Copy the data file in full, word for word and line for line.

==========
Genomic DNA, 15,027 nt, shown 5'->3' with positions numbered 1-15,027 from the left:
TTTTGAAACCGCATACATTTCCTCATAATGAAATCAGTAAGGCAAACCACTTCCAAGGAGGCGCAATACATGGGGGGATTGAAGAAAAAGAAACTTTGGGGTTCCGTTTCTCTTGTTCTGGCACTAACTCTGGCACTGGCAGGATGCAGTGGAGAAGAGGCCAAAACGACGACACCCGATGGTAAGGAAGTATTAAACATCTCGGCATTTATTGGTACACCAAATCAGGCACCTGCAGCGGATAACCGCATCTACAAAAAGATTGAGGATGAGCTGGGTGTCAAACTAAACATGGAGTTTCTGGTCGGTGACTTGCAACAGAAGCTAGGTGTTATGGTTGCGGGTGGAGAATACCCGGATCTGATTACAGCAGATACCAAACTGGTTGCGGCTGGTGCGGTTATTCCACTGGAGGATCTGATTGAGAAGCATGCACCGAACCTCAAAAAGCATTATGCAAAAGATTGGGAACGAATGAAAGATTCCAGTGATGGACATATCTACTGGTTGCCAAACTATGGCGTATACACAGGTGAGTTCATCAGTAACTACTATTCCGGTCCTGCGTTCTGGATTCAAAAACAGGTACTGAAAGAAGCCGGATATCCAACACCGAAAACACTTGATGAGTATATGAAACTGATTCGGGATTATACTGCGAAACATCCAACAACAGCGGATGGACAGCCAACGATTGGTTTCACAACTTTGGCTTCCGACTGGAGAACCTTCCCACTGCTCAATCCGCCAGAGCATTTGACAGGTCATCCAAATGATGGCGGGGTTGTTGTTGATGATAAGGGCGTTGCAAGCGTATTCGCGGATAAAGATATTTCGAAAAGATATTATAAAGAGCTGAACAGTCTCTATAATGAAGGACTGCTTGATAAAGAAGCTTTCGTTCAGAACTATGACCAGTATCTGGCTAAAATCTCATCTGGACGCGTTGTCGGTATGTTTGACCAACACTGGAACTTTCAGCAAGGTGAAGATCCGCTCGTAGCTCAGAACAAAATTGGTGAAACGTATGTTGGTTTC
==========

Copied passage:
Genomic DNA, 15,027 nt, shown 5'->3' with positions numbered 1-15,027 from the left:
TTTTGAAACCGCATACATTTCCTCATAATGAAATCAGTAAGGCAAACCACTTCCAAGGAGGCGCAATACATGGGGGGATTGAAGAAAAAGAAACTTTGGGGTTCCGTTTCTCTTGTTCTGGCACTAACTCTGGCACTGGCAGGATGCAGTGGAGAAGAGGCCAAAACGACGACACCCGATGGTAAGGAAGTATTAAACATCTCGGCATTTATTGGTACACCAAATCAGGCACCTGCAGCGGATAACCGCATCTACAAAAAGATTGAGGATGAGCTGGGTGTCAAACTAAACATGGAGTTTCTGGTCGGTGACTTGCAACAGAAGCTAGGTGTTATGGTTGCGGGTGGAGAATACCCGGATCTGATTACAGCAGATACCAAACTGGTTGCGGCTGGTGCGGTTATTCCACTGGAGGATCTGATTGAGAAGCATGCACCGAACCTCAAAAAGCATTATGCAAAAGATTGGGAACGAATGAAAGATTCCAGTGATGGACATATCTACTGGTTGCCAAACTATGGCGTATACACAGGTGAGTTCATCAGTAACTACTATTCCGGTCCTGCGTTCTGGATTCAAAAACAGGTACTGAAAGAAGCCGGATATCCAACACCGAAAACACTTGATGAGTATATGAAACTGATTCGGGATTATACTGCGAAACATCCAACAACAGCGGATGGACAGCCAACGATTGGTTTCACAACTTTGGCTTCCGACTGGAGAACCTTCCCACTGCTCAATCCGCCAGAGCATTTGACAGGTCATCCAAATGATGGCGGGGTTGTTGTTGATGATAAGGGCGTTGCAAGCGTATTCGCGGATAAAGATATTTCGAAAAGATATTATAAAGAGCTGAACAGTCTCTATAATGAAGGACTGCTTGATAAAGAAGCTTTCGTTCAGAACTATGACCAGTATCTGGCTAAAATCTCATCTGGACGCGTTGTCGGTATGTTTGACCAACACTGGAACTTTCAGCAAGGTGAAGATCCGCTCGTAGCTCAGAACAAAATTGGTGAAACGTATGTTGGTTTC